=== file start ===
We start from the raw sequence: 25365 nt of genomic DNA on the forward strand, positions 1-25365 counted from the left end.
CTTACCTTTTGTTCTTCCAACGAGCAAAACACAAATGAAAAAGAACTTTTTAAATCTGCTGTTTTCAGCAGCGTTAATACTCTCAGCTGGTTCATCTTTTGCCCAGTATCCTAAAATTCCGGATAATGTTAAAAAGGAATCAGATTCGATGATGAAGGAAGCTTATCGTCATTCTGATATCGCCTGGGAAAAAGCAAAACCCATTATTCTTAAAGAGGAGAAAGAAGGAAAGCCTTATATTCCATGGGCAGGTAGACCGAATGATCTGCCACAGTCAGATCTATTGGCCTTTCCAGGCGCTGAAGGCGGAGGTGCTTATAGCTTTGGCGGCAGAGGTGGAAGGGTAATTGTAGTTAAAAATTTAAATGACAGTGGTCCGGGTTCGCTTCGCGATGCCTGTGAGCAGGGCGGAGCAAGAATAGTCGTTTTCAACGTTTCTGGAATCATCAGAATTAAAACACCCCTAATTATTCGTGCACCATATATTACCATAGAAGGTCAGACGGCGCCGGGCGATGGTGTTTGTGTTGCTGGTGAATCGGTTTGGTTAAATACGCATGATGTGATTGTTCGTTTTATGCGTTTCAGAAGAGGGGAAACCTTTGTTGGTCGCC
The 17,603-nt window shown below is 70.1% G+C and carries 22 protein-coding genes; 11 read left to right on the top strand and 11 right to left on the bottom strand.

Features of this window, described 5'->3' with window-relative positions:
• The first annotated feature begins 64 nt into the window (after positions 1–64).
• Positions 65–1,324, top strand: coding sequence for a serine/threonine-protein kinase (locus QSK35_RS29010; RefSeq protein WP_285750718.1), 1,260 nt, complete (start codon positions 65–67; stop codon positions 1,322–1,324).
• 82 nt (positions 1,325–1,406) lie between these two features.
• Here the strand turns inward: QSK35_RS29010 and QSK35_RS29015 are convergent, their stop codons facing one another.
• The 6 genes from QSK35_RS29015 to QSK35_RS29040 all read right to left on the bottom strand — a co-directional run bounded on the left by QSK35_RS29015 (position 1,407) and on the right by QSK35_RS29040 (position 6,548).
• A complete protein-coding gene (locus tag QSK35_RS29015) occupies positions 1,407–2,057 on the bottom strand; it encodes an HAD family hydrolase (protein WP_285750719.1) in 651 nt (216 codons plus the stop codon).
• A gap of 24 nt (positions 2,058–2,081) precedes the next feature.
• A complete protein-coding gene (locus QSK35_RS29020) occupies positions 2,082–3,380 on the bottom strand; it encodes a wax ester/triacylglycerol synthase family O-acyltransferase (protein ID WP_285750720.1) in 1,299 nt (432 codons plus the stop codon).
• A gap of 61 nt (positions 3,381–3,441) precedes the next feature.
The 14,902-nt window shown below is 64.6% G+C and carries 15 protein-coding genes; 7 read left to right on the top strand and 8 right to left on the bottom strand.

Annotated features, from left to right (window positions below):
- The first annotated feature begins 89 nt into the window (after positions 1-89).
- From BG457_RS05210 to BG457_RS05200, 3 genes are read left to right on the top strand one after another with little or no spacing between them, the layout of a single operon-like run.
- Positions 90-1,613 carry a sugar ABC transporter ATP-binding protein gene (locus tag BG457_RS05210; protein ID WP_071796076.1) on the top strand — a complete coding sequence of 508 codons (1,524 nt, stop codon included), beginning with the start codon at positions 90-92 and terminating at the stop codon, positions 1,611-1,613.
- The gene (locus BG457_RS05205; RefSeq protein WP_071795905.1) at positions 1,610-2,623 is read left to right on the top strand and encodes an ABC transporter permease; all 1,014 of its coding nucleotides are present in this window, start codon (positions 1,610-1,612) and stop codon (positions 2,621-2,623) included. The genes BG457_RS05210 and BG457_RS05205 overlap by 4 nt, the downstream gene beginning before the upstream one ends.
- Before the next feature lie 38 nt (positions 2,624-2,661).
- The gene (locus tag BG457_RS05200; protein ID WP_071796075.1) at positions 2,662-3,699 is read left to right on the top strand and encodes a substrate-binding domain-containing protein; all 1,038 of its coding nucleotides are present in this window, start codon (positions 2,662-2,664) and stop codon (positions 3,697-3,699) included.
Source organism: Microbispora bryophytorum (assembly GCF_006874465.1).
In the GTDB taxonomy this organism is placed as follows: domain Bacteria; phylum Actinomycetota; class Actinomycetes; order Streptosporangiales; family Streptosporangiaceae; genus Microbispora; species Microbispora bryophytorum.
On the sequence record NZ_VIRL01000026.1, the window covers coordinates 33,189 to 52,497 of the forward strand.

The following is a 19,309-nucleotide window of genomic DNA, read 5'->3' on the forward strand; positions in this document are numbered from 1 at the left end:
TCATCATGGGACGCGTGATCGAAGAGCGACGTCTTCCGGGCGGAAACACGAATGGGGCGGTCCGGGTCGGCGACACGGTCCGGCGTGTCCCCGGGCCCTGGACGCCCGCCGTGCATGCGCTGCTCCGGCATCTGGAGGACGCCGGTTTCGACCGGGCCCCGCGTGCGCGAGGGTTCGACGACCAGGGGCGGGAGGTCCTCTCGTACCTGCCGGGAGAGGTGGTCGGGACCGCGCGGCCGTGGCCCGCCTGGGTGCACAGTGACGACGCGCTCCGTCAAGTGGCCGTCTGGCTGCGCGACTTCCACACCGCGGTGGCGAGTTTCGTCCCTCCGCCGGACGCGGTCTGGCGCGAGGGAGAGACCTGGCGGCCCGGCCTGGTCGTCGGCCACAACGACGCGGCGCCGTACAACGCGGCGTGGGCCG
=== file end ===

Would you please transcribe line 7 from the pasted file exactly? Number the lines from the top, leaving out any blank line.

• 82 nt (positions 1,325–1,406) lie between these two features.